Fifth house Coon Rapids Home for Generations was showcased for the public

by Peter Bodley
Managing Editor

A steady stream of people walked through a vacant/foreclosed home in Coon Rapids for three hours Sunday afternoon.

Debra Hansen, who lives in a rambler on Kumquat Street N.W., checks a floor plan drawing of the remodeling planned for the rambler on Xavis Street N.W.

The purpose was a pre-construction open house to show off the plans that have been made for the remodeling of the rambler at 11635 Xavis St. N.W., which was built in 1960.

This is the fifth vacant/foreclosed home that the Coon Rapids Housing and Redevelopment Authority (HRA) has purchased through the Home for Generations program since it was launched in 2009.

The purpose of the Home for Generations program has been to purchase vacant/foreclosed older homes in the city, remodel them and then sell them to recover the HRA’s purchase and remodeling costs, not to turn a profit.

All four prior homes that have been purchased and remodeled have been sold, including two last year.

But more than that, the HRA, through the Home for Generations program, wants to give residents living in older homes in the city ideas for remodeling their own homes.

And for that reason, the city has pre-construction, mid-construction and post-construction open houses.

To do the remodeling projects, the HRA hires a contractor through a requests for proposal (RFP) process.

Darrell Olson, builder, remodeler and owner of Legacy Homes Inc., was chosen by the HRA to handle the Xavis Street project.

A native of Coon Rapids and a graduate of Coon Rapids High School, who then attended Anoka-Ramsey Community College, Olson started in the building trades in 1988 and went into business for himself with Legacy Homes in 1996, both building and remodeling homes.

According to Olson, construction was to start this week with completion in 60 days.

There will be a mid-construction open house Sunday, March 25 with post-construction open houses starting in early May when the house is put up for sale following completion of the remodeling project.

Olson responded to the HRA’s RFP for the remodeling project because he grew up in Coon Rapids – he attended Morris Bye Elementary School and Coon Rapids Middle School as well as graduating from Coon Rapids High School – and has a personal interest in the city maintaining and revitalizing its housing stock, he said.

“I wanted to work with the city on its Home for Generations program,” Olson said.

In the case of the Xavis Street home, he said the remodeling project’s goals are to create more curb appeal with a more open floor plan, increase the amount of storage space, make the main floor more open and multi-functional, update the kitchen and add a walk-in pantry, move the laundry room to the main floor and increase the size of the master bedroom, create a proper bedroom downstairs and make both bathrooms more functional.

The budget for the project agreed to by Olson and HRA in the contract is $40,000.

But in contrast to the remodeling of the four other Home for Generations houses, rather than one big project, Olson has broken down his remodeling into smaller segments “to make them as affordable as possible” to people interested in remodeling their own homes, according to Kristin DeGrande, city neighborhood reinvestment coordinator.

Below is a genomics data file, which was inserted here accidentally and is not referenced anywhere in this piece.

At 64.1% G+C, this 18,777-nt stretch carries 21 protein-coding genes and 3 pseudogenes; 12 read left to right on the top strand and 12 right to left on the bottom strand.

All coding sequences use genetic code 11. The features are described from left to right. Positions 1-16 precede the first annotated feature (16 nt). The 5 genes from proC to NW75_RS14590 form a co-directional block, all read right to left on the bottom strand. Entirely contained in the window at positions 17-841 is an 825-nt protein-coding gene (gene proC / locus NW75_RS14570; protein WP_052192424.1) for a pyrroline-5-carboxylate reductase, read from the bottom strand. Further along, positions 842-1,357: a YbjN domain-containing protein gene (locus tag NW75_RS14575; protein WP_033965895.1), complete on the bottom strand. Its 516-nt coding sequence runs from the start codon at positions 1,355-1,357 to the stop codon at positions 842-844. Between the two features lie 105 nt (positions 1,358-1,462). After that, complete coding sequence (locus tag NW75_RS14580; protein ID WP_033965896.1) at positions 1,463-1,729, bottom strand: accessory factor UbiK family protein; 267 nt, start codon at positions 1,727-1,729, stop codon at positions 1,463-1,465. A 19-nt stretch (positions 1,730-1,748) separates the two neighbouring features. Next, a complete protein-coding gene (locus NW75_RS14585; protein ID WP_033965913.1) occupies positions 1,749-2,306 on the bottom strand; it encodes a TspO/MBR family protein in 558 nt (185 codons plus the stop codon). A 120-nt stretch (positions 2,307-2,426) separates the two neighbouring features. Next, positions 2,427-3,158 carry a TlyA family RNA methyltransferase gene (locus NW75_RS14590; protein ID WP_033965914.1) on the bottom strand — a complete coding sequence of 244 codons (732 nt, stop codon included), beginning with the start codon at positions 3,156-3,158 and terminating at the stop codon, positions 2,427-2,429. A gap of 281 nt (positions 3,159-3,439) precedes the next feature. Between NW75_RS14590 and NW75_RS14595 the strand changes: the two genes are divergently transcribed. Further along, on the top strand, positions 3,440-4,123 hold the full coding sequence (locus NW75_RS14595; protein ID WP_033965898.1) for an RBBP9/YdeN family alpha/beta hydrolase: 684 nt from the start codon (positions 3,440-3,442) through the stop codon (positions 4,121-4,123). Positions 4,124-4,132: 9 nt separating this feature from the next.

And to make the remodeling plans more clear to open house attendees, the floors, windows, walls and doors were clearly marked with specific details on what was planned.

For example, the front door will be moved from one side of the front windows to the other and the windows themselves will be more centered.

Laverne Gartner, who lives in a 1960 rambler on the other side of Northdale Boulevard from the Xavis property, was at the open house Sunday and describes her home as “five times worse.”

She wants to remodel her home and wanted to see the plans for the Xavis Street house, Gartner said.

One of the problems for Gartner at her home is that all the fixtures are the original and when she needs to replace them, she finds they are not in stock because they are not made anymore, she said.

For example, she wants to replace her counter top, but can’t because the counter tops that are in stock at stores now won’t fit in the space she has, Gartner said.

Debra Hansen, lives with her husband in a 1950s rambler on Kumquat Street on the east side of Coon Rapids, was looking for remodeling ideas, she said.

“We have lived in our home for 11 years, and that’s long enough to think about updating it,” Hansen said.

Another couple who stopped by the open house were Dan and Olivia Louden, who live in a split entry home in the area of the Bunker Hills Golf Course.

While looking to update their own house, they are also considering moving into a rambler, according to Olivia Louden.

“We are looking for ideas of what we could do in a rambler,” she said.

Besides the remodeling, Legacy Homes will also be testing for lead based paint.

According to Mike Hunstad of Counselor Realty, the realtor the HRA has retained to market and sell the home once the remodeling work is finished, lead based paint is common in homes built before 1978 and the paint has to be removed in order for people interested in buying the property to qualify for mortgages.

That’s why the windows will be replaced as part of the remodeling and the walls given a new coat of paint, Hunstad said.

Peter Bodley is at [email protected]